Corticotropin-Releasing Hormone (CRH)

Cross references:  Corticotropin-releasing factor family   Urocortins  
Stress   
CRH Receptors      CRH & Serotonin   Hypothalamus  
Pituitary Gland     Cortisol     HPA Axis      CRH & Testosteron   
Criminal Corticotropin-Releasing Hormone
   Dorsal Raphe Nucleus  
CRH & Vassopressin           Direct Cortisol Pathway           
    
Corticotropin-releasing hormone (Wiki)  
    "Corticotropin-releasing hormone (CRH), originally named corticotropin-releasing factor (CRF), and also called corticoliberin, is a polypeptide Hormone and Neurotransmitter  involved in the stress response. It belongs to Corticotropin-releasing factor family 
    Its main function is the stimulation of the pituitary synthesis of
ACTH."  
    "
CRH is secreted by the  Paraventricular nucleus (PVN) of the Hypothalamus in response to Stress."  
    "
CRH is produced by parvocellular neuroendocrine cells (which are contained within the Paraventricular nucleus (PVN)) of the Hypothalamus and is released at the median eminence from neurosecretory terminals of these neurons into the primary capillary plexus of the hypothalamo-hypophyseal portal system. The portal system carries the CRH to the anterior lobe of the pituitary (Anterior Pituitary), where it stimulates corticotropes to secrete adrenocorticotropic hormone (ACTH) and other biologically-active substances (β-endorphin).  ACTH stimulates the synthesis of Cortisol, Glucocorticoids, mineralocorticoids and DHEA;"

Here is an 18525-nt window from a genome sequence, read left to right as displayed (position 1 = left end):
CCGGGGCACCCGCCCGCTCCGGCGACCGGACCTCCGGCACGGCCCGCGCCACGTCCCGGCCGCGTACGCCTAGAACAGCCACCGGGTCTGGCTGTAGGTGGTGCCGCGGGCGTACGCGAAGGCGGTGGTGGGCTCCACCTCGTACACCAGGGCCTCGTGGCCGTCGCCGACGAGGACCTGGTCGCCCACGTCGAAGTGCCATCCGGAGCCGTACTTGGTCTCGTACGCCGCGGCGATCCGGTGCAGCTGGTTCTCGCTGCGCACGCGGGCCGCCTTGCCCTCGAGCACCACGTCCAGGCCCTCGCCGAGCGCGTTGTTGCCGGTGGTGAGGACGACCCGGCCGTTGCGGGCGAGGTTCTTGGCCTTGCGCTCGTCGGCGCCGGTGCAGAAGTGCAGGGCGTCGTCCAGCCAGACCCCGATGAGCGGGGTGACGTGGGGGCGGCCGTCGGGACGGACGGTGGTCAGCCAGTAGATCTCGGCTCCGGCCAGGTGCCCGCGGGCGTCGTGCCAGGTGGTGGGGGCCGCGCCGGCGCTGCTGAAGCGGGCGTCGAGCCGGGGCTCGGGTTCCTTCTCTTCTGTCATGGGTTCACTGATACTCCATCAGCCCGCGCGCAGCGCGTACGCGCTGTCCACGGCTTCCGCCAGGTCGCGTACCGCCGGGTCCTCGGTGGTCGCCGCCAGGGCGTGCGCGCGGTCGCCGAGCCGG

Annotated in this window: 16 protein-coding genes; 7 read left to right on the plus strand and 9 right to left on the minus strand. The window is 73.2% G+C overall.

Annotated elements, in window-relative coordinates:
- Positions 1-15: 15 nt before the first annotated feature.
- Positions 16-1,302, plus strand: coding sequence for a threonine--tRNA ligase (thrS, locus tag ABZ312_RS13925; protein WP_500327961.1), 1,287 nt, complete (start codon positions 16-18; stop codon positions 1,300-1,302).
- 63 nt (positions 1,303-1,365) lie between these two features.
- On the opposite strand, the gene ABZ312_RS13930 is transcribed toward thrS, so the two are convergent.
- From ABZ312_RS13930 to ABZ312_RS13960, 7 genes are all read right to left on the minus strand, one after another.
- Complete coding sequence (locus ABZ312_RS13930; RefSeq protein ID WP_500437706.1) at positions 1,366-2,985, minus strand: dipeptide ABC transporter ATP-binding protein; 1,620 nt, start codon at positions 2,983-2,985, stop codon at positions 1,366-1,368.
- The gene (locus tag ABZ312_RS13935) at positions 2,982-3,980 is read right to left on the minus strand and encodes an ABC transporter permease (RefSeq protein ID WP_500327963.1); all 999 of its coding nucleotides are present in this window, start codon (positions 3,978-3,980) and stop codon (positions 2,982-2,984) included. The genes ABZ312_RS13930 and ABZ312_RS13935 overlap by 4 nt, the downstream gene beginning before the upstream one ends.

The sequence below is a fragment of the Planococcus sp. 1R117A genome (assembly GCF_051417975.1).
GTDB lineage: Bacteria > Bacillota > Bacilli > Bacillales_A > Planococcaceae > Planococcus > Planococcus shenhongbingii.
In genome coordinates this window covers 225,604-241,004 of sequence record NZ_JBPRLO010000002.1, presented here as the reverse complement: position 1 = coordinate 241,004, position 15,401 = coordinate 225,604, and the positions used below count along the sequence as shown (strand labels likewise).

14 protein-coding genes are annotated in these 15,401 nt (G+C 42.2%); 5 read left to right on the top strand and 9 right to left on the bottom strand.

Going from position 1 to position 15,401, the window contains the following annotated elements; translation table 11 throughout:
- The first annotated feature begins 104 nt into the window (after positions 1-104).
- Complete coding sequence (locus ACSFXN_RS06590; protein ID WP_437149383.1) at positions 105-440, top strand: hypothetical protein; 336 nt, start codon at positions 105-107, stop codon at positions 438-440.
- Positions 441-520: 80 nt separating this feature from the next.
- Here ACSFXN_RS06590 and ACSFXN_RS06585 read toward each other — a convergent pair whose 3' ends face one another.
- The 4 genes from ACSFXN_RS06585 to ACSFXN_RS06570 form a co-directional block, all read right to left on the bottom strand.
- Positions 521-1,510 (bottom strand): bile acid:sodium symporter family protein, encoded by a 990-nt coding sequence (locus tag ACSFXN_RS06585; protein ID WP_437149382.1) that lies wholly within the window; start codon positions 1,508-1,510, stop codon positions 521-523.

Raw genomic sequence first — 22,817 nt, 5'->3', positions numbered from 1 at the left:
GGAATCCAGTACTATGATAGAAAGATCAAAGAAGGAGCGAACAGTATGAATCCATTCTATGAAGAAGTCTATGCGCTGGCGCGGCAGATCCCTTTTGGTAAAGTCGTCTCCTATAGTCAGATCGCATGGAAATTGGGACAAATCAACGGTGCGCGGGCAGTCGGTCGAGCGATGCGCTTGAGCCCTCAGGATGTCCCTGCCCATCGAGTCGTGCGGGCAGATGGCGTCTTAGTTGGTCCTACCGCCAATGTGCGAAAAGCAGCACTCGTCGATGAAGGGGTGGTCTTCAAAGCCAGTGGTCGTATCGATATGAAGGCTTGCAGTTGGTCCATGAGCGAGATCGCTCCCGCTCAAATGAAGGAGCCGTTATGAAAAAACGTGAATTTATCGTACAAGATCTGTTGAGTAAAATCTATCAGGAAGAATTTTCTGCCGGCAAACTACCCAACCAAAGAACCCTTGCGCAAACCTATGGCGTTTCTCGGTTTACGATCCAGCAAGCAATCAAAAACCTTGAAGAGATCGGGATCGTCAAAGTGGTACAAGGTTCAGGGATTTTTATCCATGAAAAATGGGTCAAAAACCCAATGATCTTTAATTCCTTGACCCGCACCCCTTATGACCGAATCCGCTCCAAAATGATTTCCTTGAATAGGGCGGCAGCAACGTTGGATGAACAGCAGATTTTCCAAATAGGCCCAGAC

"
In addition to being produced in the hypothalamus, CRH is also synthesized in peripheral tissues, such as T lymphocytes, and is highly expressed in the placenta.
"    
My comments 
    Although it isn't mentioned in this article, CRH may also be produced by nerves in the
Amygdala , Bed Nucleus Stria Terminalis and Hippocampus, and these extrahypothalamic sources which project to the  Dorsal Raphe Nucleus  are very important in human psychology.   
    Another possibility is that the extrahypothalamic sources actually produce and transmit 
Urocortin  rather than CRH.  CRHR2 (see: CRH Receptors) is 100 times more sensitive to Urocortin than it is to CRH.    
 

The central corticotropin releasing factor system during development and adulthood (PubMed)  - 2008   
Full length HTML available online for free. 
    "Corticotropin releasing factor (CRH) has been shown to contribute critically to molecular and neuroendocrine responses to Stress during both adulthood and development.  
    This peptide and
CRH Receptors are expressed in the Paraventricular nucleus (PVN), as well as in  Limbic System  brain areas including Amygdala and Hippocampus. This is consistent with roles for CRH in mediating the influence of stress on emotional behavior and cognitive function.
    The expression of CRH and
CRH Receptors in Paraventricular nucleus (PVN), Amygdala and Hippocampus is age-dependent, and is modulated by stress throughout life (including the first postnatal weeks). Uniquely during development, the cardinal influence of maternal care on the central  Stress  response governs the levels of central CRH expression, and may alter the ‘set-point’ of CRH-gene sensitivity to stress in a lasting manner."  
My comment:   
    See: 
Abbreviations .    
This paper uses "corticotropin-releasing factor (CRH)" for "Corticotropin-releasing hormone (CRH)" .  So they agree with my abbreviation (CRH) but not with my name (factor vs. hormone).  They also use subscripts for the receptor numbers and spell out the word "receptor".  So what I write as "CRF1R", they write as "CRF1 receptor" with the 1 as a subscript. 


180906 - 1504 


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